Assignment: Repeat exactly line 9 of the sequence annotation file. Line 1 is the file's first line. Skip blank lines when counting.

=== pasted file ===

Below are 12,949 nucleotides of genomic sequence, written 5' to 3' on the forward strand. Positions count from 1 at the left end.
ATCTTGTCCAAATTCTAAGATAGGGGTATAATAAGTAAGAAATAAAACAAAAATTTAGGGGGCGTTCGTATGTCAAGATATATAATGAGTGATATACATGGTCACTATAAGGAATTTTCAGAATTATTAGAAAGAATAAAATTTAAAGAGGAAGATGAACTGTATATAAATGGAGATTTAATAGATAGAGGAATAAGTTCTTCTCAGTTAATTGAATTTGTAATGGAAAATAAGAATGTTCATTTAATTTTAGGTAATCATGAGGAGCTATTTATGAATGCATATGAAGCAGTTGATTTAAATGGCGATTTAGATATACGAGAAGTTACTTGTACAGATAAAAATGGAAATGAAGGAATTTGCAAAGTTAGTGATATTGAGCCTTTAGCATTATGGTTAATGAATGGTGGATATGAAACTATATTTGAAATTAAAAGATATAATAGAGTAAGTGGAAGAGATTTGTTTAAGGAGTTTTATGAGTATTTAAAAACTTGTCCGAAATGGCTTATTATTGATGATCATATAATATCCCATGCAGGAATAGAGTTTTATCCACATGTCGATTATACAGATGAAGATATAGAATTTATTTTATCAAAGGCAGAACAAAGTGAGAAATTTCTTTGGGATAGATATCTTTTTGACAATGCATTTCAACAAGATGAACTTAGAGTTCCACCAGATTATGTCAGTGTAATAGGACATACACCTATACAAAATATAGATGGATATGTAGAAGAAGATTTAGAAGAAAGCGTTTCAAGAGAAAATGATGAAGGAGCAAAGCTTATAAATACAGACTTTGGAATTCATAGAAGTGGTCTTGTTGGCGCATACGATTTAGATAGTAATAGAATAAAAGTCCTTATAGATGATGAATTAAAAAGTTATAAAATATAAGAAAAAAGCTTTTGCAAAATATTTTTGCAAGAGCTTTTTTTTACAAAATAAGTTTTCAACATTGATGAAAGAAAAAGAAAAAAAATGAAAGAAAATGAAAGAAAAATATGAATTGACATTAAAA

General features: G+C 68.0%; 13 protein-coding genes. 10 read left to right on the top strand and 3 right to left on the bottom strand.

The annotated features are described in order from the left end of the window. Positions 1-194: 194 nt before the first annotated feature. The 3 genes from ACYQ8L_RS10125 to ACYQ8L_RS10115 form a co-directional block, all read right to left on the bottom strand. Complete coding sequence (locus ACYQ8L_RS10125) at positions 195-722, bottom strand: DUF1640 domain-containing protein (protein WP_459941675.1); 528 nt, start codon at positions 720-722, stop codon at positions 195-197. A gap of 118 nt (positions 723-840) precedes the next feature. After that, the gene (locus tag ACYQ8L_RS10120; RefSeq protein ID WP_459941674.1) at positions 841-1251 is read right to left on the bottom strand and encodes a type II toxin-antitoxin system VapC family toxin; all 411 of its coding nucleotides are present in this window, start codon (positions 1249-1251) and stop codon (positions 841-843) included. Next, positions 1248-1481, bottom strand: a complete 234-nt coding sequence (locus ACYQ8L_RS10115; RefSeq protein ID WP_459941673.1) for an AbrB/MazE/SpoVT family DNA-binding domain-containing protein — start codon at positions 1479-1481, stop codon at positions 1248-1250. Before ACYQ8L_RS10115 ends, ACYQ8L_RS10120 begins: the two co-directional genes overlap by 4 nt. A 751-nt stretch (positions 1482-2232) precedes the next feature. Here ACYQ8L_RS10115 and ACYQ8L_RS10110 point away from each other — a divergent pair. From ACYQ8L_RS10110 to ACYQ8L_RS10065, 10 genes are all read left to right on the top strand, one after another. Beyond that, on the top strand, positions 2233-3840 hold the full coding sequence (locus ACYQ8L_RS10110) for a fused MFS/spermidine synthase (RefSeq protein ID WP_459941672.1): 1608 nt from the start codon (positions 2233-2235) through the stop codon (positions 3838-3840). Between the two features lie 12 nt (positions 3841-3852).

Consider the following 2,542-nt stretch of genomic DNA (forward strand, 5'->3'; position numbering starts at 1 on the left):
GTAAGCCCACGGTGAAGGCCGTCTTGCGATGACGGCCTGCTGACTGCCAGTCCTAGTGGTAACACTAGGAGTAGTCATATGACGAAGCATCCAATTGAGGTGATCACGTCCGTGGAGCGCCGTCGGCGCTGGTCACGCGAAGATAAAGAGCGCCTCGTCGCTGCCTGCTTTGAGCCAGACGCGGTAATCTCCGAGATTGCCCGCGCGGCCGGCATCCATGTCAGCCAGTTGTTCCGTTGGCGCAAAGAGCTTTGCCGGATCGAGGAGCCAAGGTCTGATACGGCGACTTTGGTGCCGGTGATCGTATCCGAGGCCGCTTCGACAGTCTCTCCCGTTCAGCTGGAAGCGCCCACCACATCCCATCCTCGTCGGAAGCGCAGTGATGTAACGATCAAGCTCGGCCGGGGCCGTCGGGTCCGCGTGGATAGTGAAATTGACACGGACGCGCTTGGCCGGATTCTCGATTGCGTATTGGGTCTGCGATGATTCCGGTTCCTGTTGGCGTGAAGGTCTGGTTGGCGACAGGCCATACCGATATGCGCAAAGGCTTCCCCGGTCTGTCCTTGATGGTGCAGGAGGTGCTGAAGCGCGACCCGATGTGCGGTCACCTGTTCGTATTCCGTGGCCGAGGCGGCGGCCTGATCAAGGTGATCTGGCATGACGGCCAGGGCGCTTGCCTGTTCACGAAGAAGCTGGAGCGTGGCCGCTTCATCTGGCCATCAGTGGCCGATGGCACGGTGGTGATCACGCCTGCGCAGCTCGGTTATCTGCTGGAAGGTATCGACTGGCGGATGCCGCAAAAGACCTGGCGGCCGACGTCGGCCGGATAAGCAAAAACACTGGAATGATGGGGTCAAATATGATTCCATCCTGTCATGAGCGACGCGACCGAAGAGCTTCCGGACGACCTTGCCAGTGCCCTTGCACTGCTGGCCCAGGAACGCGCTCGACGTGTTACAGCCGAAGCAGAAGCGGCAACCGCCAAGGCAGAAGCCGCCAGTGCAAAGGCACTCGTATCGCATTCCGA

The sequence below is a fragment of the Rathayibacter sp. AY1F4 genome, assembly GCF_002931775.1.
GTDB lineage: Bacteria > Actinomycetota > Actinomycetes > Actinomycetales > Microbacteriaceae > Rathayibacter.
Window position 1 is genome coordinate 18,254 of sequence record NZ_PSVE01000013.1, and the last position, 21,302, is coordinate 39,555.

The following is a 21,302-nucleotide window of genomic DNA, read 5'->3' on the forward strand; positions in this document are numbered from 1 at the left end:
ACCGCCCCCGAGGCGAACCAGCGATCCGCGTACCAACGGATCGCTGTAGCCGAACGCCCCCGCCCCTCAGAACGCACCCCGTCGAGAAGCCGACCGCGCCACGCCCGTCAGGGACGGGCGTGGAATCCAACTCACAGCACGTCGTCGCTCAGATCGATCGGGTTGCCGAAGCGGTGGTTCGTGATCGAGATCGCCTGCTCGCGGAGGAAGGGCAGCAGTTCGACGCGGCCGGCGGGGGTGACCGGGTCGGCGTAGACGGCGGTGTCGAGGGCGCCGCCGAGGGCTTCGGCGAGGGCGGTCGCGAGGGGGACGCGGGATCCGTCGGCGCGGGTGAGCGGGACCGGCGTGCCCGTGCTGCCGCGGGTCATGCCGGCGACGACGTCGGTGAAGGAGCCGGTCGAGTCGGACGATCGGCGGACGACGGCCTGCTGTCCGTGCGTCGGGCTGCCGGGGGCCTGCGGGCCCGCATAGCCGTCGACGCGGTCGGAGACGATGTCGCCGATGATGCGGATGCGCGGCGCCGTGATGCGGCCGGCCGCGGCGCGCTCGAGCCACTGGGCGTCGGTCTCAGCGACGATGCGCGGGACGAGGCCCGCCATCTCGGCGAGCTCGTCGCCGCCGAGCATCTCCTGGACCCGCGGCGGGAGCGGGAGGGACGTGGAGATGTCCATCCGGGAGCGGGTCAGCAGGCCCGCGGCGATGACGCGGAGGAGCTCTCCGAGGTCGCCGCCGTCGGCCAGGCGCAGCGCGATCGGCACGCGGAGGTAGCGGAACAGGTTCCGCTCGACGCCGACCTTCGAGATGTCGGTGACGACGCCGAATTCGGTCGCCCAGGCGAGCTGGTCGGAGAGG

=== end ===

Window position 1 is genome coordinate 18,254 of sequence record NZ_PSVE01000013.1, and the last position, 21,302, is coordinate 39,555.